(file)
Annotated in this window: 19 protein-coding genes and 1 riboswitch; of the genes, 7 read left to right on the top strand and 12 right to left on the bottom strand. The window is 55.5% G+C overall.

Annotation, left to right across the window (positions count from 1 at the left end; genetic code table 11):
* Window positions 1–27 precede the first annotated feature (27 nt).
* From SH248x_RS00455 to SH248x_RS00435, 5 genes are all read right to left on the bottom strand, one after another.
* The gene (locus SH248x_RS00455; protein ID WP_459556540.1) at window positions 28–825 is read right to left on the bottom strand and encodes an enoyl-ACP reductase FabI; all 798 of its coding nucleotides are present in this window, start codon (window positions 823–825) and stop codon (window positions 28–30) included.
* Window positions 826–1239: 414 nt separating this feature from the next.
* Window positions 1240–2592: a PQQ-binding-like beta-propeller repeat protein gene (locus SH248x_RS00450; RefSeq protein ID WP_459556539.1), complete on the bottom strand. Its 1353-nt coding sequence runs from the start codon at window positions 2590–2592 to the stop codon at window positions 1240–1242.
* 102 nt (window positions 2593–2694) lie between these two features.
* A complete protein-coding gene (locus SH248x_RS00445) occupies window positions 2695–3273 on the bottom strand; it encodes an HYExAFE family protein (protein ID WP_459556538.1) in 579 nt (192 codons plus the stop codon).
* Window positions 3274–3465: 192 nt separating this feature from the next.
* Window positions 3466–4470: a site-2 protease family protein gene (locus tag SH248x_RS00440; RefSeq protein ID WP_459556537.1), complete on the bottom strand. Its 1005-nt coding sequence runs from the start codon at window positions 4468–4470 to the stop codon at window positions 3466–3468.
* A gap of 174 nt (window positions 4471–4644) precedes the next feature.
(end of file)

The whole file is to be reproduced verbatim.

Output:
Annotated in this window: 19 protein-coding genes and 1 riboswitch; of the genes, 7 read left to right on the top strand and 12 right to left on the bottom strand. The window is 55.5% G+C overall.

Annotation, left to right across the window (positions count from 1 at the left end; genetic code table 11):
* Window positions 1–27 precede the first annotated feature (27 nt).
* From SH248x_RS00455 to SH248x_RS00435, 5 genes are all read right to left on the bottom strand, one after another.
* The gene (locus SH248x_RS00455; protein ID WP_459556540.1) at window positions 28–825 is read right to left on the bottom strand and encodes an enoyl-ACP reductase FabI; all 798 of its coding nucleotides are present in this window, start codon (window positions 823–825) and stop codon (window positions 28–30) included.
* Window positions 826–1239: 414 nt separating this feature from the next.
* Window positions 1240–2592: a PQQ-binding-like beta-propeller repeat protein gene (locus SH248x_RS00450; RefSeq protein ID WP_459556539.1), complete on the bottom strand. Its 1353-nt coding sequence runs from the start codon at window positions 2590–2592 to the stop codon at window positions 1240–1242.
* 102 nt (window positions 2593–2694) lie between these two features.
* A complete protein-coding gene (locus SH248x_RS00445) occupies window positions 2695–3273 on the bottom strand; it encodes an HYExAFE family protein (protein ID WP_459556538.1) in 579 nt (192 codons plus the stop codon).
* Window positions 3274–3465: 192 nt separating this feature from the next.
* Window positions 3466–4470: a site-2 protease family protein gene (locus tag SH248x_RS00440; RefSeq protein ID WP_459556537.1), complete on the bottom strand. Its 1005-nt coding sequence runs from the start codon at window positions 4468–4470 to the stop codon at window positions 3466–3468.
* A gap of 174 nt (window positions 4471–4644) precedes the next feature.